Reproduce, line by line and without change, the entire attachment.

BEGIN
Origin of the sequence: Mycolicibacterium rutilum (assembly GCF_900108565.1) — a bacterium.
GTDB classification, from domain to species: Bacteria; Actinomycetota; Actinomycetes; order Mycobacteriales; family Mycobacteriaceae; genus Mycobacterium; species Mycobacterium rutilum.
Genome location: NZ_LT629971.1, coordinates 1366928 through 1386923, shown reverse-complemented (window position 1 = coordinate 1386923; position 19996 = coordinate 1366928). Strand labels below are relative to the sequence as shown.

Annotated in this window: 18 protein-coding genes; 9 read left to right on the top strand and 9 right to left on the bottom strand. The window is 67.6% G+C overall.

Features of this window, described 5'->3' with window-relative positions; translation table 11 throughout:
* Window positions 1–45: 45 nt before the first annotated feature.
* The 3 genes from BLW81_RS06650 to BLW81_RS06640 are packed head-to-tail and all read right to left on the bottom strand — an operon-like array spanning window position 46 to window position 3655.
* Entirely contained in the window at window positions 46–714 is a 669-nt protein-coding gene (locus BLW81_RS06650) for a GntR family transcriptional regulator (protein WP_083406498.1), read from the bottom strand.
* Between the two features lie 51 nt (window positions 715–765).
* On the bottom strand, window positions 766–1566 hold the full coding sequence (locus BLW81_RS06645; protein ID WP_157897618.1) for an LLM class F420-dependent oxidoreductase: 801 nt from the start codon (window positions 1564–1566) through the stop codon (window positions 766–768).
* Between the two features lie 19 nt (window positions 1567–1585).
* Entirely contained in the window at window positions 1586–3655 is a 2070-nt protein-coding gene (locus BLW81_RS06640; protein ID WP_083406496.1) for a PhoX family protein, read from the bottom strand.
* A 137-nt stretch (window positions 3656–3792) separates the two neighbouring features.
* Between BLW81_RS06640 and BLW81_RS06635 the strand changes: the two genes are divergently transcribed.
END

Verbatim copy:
Origin of the sequence: Mycolicibacterium rutilum (assembly GCF_900108565.1) — a bacterium.
GTDB classification, from domain to species: Bacteria; Actinomycetota; Actinomycetes; order Mycobacteriales; family Mycobacteriaceae; genus Mycobacterium; species Mycobacterium rutilum.
Genome location: NZ_LT629971.1, coordinates 1366928 through 1386923, shown reverse-complemented (window position 1 = coordinate 1386923; position 19996 = coordinate 1366928). Strand labels below are relative to the sequence as shown.

Annotated in this window: 18 protein-coding genes; 9 read left to right on the top strand and 9 right to left on the bottom strand. The window is 67.6% G+C overall.

Features of this window, described 5'->3' with window-relative positions; translation table 11 throughout:
* Window positions 1–45: 45 nt before the first annotated feature.
* The 3 genes from BLW81_RS06650 to BLW81_RS06640 are packed head-to-tail and all read right to left on the bottom strand — an operon-like array spanning window position 46 to window position 3655.
* Entirely contained in the window at window positions 46–714 is a 669-nt protein-coding gene (locus BLW81_RS06650) for a GntR family transcriptional regulator (protein WP_083406498.1), read from the bottom strand.
* Between the two features lie 51 nt (window positions 715–765).
* On the bottom strand, window positions 766–1566 hold the full coding sequence (locus BLW81_RS06645; protein ID WP_157897618.1) for an LLM class F420-dependent oxidoreductase: 801 nt from the start codon (window positions 1564–1566) through the stop codon (window positions 766–768).
* Between the two features lie 19 nt (window positions 1567–1585).
* Entirely contained in the window at window positions 1586–3655 is a 2070-nt protein-coding gene (locus BLW81_RS06640; protein ID WP_083406496.1) for a PhoX family protein, read from the bottom strand.
* A 137-nt stretch (window positions 3656–3792) separates the two neighbouring features.
* Between BLW81_RS06640 and BLW81_RS06635 the strand changes: the two genes are divergently transcribed.